What: Stearidonic acid-enriched soybeans (in collaboration with Solae, LLC), with stearidonic acid levels increased from 0% to 20%. The fatty acid targets for this oil are: stearidonic (20%), palmitic (12%), stearic (4%), oleic (20%), linoleic (24%), and a-linolenic (10%).

How: Genetic modification.

Benefits: Ingestion of the oil "helps maintain a healthy heart by significantly increasing levels of eicosapentaenoic acid in red blood cells," Monsanto says. In addition, the oil represents a sustainable, plant-based source of omega-3 fatty acids that will maintain the flavor and shelf life of traditional foods.

When:Seed and oil will be available in three to five years.

Samples:Available in pail quantities.

Contact: Rick Wilkes, director, Food Application (Richard.S.Wilkes@monsanto.com).

Pioneer Hi-Bred, a DuPont business, Johnston, Iowa, USA

What: Increased oleic acid, reduced polyunsaturates and saturates resulting from silencing genes encoding Δ12-desaturase. All introduced elements are derived from soybean.

How: Genetic modification.

Benefits: "High-oleic soybeans offer nutritional benefits with broader applications than other available soybean oil products," Pioneer spokesperson Julie Kenney says. "They contain more than 75% oleic acid, significantly increasing the stability of the oil. High-oleic soybean oil is a trans fat solution with a 20-25% reduction in saturated fats and more than three times the monounsaturated fat compared to commodity soybean oil," she notes.

When: High-oleic soybeans will be available for planting in 2010, regulatory approval and ongoing field testing pending. They are in the pre-introduction phase of the DuPont Crop Genetics Research and Development pipeline. The soybeans are on track for a limited introduction in 2009, regulatory approval and ongoing field testing pending. US regulatory submissions were completed in 2006. The FDA completed its review of high-oleic soybeans earlier in 2009. Pioneer is also seeking regulatory approval in key soybean export markets.

Product High-oleic soybean oil can be used in many of the appli-

summary: cations in which partially hydrogenated oils traditionally have been used, according to Pioneer. The stability of the high-oleic oil makes it suitable for use as a heavy-duty frying medium for industrial and food service operations, and for use as spray oil on crackers, nuts, candies, and baked goods. "It is an extremely flexible base stock that allows processors to blend it with other oils to meet specific end-user specifications. It may also be blended or interesterified with solid fats to meet the requirements of the baking industry," Kenney reports.

Samples: A limited quantity of high-oleic soybean oil is available for industry sampling/testing.

Contact: John Muenzenberger, Pioneer senior marketing manager (john.muenzenberger@pioneer.com).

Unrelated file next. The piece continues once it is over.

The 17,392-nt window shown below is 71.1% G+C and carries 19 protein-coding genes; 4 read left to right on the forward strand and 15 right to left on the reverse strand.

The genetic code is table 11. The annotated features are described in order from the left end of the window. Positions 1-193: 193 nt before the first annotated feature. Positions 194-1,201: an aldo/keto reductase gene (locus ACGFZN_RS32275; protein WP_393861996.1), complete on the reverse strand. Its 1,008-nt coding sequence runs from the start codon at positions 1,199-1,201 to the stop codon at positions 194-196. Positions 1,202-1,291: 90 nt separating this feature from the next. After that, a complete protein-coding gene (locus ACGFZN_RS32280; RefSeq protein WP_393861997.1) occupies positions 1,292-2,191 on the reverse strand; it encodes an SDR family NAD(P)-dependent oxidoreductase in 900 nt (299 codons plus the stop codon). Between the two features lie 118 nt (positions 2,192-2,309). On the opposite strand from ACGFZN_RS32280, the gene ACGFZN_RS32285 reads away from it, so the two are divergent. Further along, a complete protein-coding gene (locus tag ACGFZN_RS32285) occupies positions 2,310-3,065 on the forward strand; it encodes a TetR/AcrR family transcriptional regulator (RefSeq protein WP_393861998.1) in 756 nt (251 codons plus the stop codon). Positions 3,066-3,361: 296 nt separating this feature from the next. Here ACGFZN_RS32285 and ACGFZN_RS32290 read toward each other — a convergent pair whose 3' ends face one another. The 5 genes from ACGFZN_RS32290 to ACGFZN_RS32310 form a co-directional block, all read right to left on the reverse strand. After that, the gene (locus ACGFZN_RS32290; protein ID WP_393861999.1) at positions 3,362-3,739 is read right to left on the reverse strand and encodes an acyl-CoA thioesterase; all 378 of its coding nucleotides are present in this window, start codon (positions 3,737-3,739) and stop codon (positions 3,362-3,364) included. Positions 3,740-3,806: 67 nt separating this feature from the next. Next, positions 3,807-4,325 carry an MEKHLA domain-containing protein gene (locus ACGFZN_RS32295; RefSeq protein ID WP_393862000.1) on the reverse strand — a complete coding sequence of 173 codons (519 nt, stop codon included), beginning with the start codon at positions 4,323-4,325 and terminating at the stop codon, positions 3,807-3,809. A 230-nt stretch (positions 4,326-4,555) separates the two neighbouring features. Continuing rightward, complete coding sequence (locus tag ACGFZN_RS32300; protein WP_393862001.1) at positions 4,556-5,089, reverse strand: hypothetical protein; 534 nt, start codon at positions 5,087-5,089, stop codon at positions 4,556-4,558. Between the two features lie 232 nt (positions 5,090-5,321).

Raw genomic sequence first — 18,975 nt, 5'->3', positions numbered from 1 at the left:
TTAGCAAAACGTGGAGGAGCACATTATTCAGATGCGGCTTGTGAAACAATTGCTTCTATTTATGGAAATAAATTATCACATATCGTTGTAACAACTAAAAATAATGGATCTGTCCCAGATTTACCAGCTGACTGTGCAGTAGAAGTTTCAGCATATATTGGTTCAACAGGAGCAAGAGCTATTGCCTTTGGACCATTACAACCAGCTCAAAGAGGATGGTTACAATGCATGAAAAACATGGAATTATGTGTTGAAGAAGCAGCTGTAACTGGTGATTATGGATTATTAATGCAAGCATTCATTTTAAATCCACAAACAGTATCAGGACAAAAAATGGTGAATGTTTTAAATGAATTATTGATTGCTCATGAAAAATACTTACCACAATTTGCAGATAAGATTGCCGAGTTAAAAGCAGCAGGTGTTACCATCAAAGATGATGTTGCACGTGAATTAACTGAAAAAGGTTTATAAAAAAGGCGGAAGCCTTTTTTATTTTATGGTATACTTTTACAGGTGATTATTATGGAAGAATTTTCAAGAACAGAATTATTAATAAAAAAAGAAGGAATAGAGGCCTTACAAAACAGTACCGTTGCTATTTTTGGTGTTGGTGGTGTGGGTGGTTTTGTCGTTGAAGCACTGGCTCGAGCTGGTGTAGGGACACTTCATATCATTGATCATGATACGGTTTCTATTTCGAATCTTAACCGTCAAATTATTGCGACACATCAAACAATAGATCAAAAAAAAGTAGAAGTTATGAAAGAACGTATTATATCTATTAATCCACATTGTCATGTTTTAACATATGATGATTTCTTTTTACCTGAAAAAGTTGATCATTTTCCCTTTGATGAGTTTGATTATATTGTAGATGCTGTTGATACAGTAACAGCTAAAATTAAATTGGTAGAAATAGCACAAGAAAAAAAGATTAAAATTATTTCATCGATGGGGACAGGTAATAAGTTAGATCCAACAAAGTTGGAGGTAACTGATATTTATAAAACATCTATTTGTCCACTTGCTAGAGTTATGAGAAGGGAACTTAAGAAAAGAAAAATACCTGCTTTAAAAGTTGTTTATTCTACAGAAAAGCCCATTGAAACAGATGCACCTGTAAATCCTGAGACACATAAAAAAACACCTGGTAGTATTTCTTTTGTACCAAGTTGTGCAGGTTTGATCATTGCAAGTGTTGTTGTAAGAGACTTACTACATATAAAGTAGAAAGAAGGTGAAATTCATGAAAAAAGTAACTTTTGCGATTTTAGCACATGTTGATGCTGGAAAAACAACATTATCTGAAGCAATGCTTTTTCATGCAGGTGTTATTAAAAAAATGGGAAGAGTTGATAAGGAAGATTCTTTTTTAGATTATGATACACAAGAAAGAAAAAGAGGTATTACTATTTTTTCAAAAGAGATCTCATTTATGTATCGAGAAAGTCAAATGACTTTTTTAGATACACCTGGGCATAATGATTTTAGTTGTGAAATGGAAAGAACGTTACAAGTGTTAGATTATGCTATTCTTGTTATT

University of Guelph, Ontario, Canada

What: "We have been using chemical mutations, i.e., induced by ethyl methane sulfonate, to develop different oil profiles in soybean such as low linolenic (~2.5%), high linoleic (about 70%), low palmitic (about 3%), high stearic (up to 19%), and combinations thereof," Associate Professor and Soybean Breeder Istvan Rajcan says.

"We have also been developing high-oil soybeans with the aim of producing cultivars with up to 25% oil in the seed. We are at 24% in some of our breeding lines now," Rajcan continued. For the nonoil traits, Rajcan's group has been developing high- and low-isoflavone soybeans, soybeans with enhanced or altered tocopherol (vitamin E) content, and some new protein profiles. All of these were developed through classical genetic approaches using natural variation in the soybean.

How: Conventional breeding for about 70% of the program and genetic modification, primarily glyphosate resistance (Roundup Ready®) for the rest.

Benefits: Zero trans fat for food manufactured with the low-linolenic varieties and a more healthful oil lower in saturated fat for the low-palmitic varieties. The high-tocopherol oil will be a more healthful oil with higher stability. And the high- or low-isoflavone trait will produce a more healthful oil for adults and for infant formula, respectively.

When: Some low-linolenic cultivars are being released now. In addition, several high- and low-isoflavones lines are ready for release, along with some high-tocopherol lines. The low-palmitic lines are still under development and are perhaps five to six years from release. The high-oil lines are more advanced, perhaps three to four years from release.

Samples: Samples of the low-linolenic seed may be available in 2010 upon request. Interested parties should contact Rajcan regarding seed samples for the other traits.

Contact: Istvan Rajcan, associate professor and soybean breeder (irajcan@uoguelph.ca).


Advanta Semillas, Nutrisun Business Unit, Mar del Plata, Buenos Aires, Argentina

What: High-stearic, high-oleic sunflower oil (Nutrisun).

How: Conventional breeding (mutagenesis).

Benefits: Alternative to oils higher in trans fat and saturates for almost every food application.

When: Commercial introduction in 2009 in Argentina and Europe.

Samples: Samples are available now.

Contact: Lucas Pan (Lucas.Pan@acvantasemillas.com.ar).

Catherine Watkins is associate editor of inform. She can be reached at cwatkins@aocs.org.